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LAWN TENNIS

-~- ' ■ —— WIMBLEDON OPENS ON MONDAY INTERNATIONAL RIVALS MEET AGAIN [By CROSS-COUaT.] The All-England championships at Wimbledon—the chief event in the European lawn tennis season—will commence on Monday, and as can be seen from the list of "seeded" competitors published on Thursday morning it has again attracted all of the world's best amateur players. Several important tournaments, including the French championships, have already been fought out this season between j 1 the best players from England, Aus- j tralia. and the Continent, but in the Wimbledon tournament a new factor will have to be reckoned with, the American Davis Cup team, which_ this year will contain some promising youngsters who have yet to make thenmark in world tennis. Chief interest in the tournament, oi course, lies in the men's singles championship, in which Fred Perry, England's leading player, appears to have an excellent, chance of being the first man since 1921 to win the title for two successive years. Perry has met and defeated convincingly all his most serious rivals this season—Crawford (Australia) and von Cramm (Germany) in the French championships, and Austin (England) in the English hard court championships —and he really seems to be even more dominant than he was in 1934.

Champion's Difficult Task

Perry had a very lean period in Australia, when he lost consistently to Crawford and to Australians of a lesser calibre, but he seems completely to have recovered from the effects of. the stalericw thai had so disastrous an effect on his same. Probably n more important factor in Prry's recovery is the settlement of doubts concerning nib future. It is well known that while in New Zealand last season he spent a good deal of time worrying as to whether he was doing a wise thing in refusing the many tempting offers that were made to him with a view to his becoming a professional. Perry, it now appears, has an assured future as a director of one of England's most important sports goods manufacturing firms, and there is no doubt that hewill bo a valuable ambassador for this | firm in Ihe world-wide tours he will ! undertake. j The lot of the defending champion at j Wimbledon, nevertheless, is an cxhremely hard one. Although the entry 1 is usually very large he can count on ; few easy matches, and more than one champion, including Tiklen and Cochet. ; have failed through inability to pro- , ducc best form against an inspired op- '■ ponent in a very early round. ! Voit Cramm or Crawford? , ■ Von Crainm has earned the right to be seeded second to Perry, although it : must be remembered that his line performances so far this season have all ' been accomplished on hard courts. Lit. ' has not so far proved as effective on i lurf courts as on the en-lout-cas, and I Crawford, if he survives his prelimi- ! nary trials—including Sydney Wood, j Iho American, in, the quarter-final may avenge the defeat he suffered at the hands of the German in the Davis Cup contest. Austin, at this stage of the season, is approaching his most dangerous form, but he is in Perry's half, and the latter is astute enough to Jake advantage of Austin's physical disabilities. There should be an interesting quarter-final between Austin and Willmer Allison, No. 1 player for the United States. If the results of the matches go according to the expectations of the seeding committee the quarter-finals, in order, will be as follows:—Perry (England) v. Boussus (France), Austin (England) v. Allison (United States). Crawford (Australia) v. Wood (United S'.ates), von Cramm (Germany) v. Menzel (Czechoslovakia).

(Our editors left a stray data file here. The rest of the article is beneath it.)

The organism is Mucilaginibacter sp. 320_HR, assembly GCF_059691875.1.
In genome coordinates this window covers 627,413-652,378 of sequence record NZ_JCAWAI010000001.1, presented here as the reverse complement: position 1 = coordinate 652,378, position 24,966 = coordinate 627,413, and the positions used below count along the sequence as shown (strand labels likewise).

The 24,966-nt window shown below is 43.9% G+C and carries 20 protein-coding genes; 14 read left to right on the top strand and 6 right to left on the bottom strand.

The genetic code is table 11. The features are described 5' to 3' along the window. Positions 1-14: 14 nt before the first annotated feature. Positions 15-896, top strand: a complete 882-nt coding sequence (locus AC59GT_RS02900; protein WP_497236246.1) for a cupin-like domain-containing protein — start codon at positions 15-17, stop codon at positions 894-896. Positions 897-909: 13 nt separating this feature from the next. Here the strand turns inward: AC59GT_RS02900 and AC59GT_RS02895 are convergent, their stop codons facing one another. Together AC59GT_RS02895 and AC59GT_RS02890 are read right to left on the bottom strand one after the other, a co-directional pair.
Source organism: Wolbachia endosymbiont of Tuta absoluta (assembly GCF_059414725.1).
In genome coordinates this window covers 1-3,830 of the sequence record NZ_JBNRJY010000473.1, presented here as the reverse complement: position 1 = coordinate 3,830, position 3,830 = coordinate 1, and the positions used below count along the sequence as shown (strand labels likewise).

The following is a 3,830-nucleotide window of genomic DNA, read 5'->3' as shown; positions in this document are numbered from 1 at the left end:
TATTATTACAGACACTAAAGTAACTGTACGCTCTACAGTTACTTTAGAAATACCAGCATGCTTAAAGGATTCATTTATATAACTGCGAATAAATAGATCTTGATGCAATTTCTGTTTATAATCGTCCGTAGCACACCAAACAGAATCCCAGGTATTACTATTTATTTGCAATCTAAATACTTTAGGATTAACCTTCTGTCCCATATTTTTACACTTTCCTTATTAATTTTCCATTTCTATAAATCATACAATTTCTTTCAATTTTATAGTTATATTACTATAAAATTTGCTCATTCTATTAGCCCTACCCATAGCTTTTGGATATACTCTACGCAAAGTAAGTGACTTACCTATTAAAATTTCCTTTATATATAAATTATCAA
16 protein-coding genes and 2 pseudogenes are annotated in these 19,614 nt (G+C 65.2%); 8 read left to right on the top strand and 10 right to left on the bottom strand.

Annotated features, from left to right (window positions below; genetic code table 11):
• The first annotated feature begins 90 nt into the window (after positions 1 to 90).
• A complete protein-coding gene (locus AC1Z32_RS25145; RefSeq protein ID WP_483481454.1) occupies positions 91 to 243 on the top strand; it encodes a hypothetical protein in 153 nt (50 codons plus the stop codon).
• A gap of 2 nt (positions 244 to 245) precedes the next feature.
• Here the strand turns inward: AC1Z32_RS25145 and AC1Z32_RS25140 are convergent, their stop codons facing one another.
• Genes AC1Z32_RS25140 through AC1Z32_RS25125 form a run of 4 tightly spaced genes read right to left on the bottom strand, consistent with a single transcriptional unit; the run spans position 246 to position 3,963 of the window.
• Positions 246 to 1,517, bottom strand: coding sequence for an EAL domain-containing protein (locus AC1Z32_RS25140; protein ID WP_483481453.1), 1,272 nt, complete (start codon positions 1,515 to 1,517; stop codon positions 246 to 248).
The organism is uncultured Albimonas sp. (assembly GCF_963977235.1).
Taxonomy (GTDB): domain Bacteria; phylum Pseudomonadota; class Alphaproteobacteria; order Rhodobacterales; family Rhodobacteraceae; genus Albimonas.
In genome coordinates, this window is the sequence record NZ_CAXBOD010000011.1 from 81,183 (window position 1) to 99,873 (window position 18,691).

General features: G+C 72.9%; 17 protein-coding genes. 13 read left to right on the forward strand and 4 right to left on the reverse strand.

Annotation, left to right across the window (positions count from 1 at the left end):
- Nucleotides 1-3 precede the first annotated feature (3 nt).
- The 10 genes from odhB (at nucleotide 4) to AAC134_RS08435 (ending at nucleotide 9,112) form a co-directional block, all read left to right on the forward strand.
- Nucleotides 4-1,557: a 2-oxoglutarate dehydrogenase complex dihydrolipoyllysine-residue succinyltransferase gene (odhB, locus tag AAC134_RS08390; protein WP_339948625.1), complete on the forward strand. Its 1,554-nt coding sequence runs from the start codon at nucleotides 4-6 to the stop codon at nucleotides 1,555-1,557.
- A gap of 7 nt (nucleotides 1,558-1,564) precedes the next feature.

The American youngsters are J. D. Bisdite and C. G. Mako, who are likely to be a more serious menace in doubles than in singles, although Mako has a victory over Perry in a minor match to his credit. Budy.e and Mako have been honoured with one of the four .secdinfis in the doubles, and if play in unaccumslomcd surroundings doc; not have too .serious an effect on their Same they should meet their American team-mates, Allison and van Ryn, who have twice previously won the title, in the semi-final. The other sernilinalists should be Crawford and Quist and Borot.ra and Brugnon. The lastmentioned naif held the title in 1032 and 1933.

Mrs Wills-Moody Kelurns

Interest in the women's singles is added by the participation of Mrs-. Helen WilLs-Moody after a lapse of two years. Her play in preliminary tournaments has not been such as to suggest that she will be able to repeat her old triumphs—she has won the title on no fewer than six occasions—but her form will no doubt improve with practice. Miss Dorothy Round will defend her title against a particularly strong bunch of challengers, including Frau H. Sperling (Germany), winner of this year's French championship, Miss H. Jacobs, champion of the United States, Mme. R. Mathieu (France), Misses K. K Stammers, and M. C. Scriven (England), and Miss Joan Hartigan (Australia). The quarter-finals should be:—Miss Round v. Miss Hartigan, Mrs WillsMoody v. Mine. Mathieu. Miss Jacobs v. Miss Stammers, and Frau Sperling v. Miss Scriven.

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Permanent link to this item

https://paperspast.natlib.govt.nz/newspapers/CHP19350622.2.144

Bibliographic details

LAWN TENNIS, Press, Volume LXXI, Issue 21506, 22 June 1935

Word Count
846

LAWN TENNIS Press, Volume LXXI, Issue 21506, 22 June 1935

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